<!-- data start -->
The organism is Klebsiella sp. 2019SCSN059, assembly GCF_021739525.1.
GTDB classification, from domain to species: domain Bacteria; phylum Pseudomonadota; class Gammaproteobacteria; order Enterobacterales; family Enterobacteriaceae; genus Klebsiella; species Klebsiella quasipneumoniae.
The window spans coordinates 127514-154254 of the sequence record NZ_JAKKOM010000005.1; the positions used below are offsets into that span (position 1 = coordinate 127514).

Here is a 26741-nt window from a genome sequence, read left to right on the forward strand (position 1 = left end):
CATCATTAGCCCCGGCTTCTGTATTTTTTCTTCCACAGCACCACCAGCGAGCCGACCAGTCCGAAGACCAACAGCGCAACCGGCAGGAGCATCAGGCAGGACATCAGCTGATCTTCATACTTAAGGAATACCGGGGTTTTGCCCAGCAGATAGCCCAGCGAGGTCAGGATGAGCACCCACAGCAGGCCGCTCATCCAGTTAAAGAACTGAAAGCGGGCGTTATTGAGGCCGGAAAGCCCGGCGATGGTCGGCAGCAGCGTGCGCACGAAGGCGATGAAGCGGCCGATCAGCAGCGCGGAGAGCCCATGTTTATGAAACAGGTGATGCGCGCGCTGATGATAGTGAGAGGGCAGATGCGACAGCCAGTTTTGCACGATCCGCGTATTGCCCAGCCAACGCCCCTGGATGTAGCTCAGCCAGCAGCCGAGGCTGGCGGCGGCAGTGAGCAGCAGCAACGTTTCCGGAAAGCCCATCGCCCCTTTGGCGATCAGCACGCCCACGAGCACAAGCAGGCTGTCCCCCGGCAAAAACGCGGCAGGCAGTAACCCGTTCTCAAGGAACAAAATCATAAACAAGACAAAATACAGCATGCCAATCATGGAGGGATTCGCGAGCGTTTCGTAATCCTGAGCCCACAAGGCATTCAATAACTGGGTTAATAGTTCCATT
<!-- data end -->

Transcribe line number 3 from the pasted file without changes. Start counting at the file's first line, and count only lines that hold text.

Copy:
The window spans coordinates 127514-154254 of the sequence record NZ_JAKKOM010000005.1; the positions used below are offsets into that span (position 1 = coordinate 127514).